An insurance company uses a Permanent Partial Disability Award Calculation Worksheet to calculate the value and monthly payment of the award.
The worksheet will be different depending on whether the award for the percentage of loss of function is less than or greater than 30%. Payment of permanent disability can be paid in a lump sum if the award is less than 30%.6 Otherwise, the benefits will be paid out in monthly installments until the worker reaches age 70.
An injured worker who takes a lump sum gets the present value of the payments. This means that the injured worker is given a sum that, if invested, would approximately equal the monthly payments until age 70.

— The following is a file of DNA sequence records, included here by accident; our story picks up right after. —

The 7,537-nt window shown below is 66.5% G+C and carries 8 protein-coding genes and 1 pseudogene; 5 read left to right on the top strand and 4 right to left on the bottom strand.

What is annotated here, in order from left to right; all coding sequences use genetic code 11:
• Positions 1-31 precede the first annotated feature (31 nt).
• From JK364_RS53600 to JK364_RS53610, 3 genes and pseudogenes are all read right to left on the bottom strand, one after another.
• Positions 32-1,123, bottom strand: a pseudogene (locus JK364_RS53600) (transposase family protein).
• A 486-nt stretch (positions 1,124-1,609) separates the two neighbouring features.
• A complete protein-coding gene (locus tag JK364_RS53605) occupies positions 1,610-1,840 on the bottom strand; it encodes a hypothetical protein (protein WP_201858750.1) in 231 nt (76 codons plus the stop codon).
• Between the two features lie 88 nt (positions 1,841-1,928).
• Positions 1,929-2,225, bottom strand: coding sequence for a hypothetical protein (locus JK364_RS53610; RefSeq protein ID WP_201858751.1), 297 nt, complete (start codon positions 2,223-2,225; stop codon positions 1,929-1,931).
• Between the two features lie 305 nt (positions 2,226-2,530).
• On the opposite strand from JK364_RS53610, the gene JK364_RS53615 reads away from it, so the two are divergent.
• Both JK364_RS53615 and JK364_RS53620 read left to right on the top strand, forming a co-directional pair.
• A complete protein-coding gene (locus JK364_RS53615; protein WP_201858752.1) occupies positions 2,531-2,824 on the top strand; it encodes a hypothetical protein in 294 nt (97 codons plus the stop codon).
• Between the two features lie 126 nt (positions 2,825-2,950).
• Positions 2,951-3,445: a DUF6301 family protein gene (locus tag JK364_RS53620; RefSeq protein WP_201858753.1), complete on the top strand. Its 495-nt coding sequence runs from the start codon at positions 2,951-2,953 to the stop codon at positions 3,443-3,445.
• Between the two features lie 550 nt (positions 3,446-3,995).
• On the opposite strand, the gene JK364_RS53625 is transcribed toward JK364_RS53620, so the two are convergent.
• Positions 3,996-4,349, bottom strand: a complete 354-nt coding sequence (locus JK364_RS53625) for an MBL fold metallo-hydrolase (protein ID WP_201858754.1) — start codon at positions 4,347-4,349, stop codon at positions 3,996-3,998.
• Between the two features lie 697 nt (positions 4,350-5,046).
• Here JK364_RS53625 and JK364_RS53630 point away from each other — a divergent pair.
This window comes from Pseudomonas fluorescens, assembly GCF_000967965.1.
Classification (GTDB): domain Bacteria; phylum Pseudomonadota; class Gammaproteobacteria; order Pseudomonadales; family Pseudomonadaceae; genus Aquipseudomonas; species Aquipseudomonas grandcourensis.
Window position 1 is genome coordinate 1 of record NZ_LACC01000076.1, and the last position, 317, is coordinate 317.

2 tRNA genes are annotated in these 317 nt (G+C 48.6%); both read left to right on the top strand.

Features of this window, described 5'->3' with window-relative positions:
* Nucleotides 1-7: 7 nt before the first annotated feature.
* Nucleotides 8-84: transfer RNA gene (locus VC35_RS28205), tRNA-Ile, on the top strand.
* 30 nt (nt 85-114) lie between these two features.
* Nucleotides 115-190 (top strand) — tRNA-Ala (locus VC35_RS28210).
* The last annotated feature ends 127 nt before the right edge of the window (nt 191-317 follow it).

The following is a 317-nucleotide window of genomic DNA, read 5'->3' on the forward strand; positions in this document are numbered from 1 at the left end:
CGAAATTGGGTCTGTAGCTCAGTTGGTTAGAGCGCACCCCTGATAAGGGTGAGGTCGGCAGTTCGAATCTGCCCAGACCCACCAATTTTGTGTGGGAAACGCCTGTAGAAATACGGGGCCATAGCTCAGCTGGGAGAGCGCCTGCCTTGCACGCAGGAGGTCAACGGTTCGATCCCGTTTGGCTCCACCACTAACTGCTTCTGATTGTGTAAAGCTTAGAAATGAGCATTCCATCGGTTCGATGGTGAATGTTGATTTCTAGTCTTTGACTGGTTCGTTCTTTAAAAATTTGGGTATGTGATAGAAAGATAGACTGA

By accepting the lump sum, the injured worker gives up the right of appeal, but he or she still has the right to:
- reopen a claim
- obtain rehabilitation benefits
- request penalties
Example: Karen is 38 years old is issued an award of 24%. Instead of receiving monthly payments of $224 a month until age 70 she gets a lump sum of $36,025.
Karen cannot reopen her claim. But because she cannot work at her prior job, she gets vocational rehabilitation benefits.
1.3. Rehabilitation Benefits
An employee who is eligible for vocational rehabilitation benefits can proceed with those benefits, which include:
- vocational rehabilitation services – retraining
- vocational rehabilitation maintenance allowance – cash payments during retraining
Alternatively, an injured worker and the insurance company can agree to settle the worker’s vocational rehabilitation by way of a lump sum settlement.7 Neither side is required to settle the vocational rehabilitation benefits.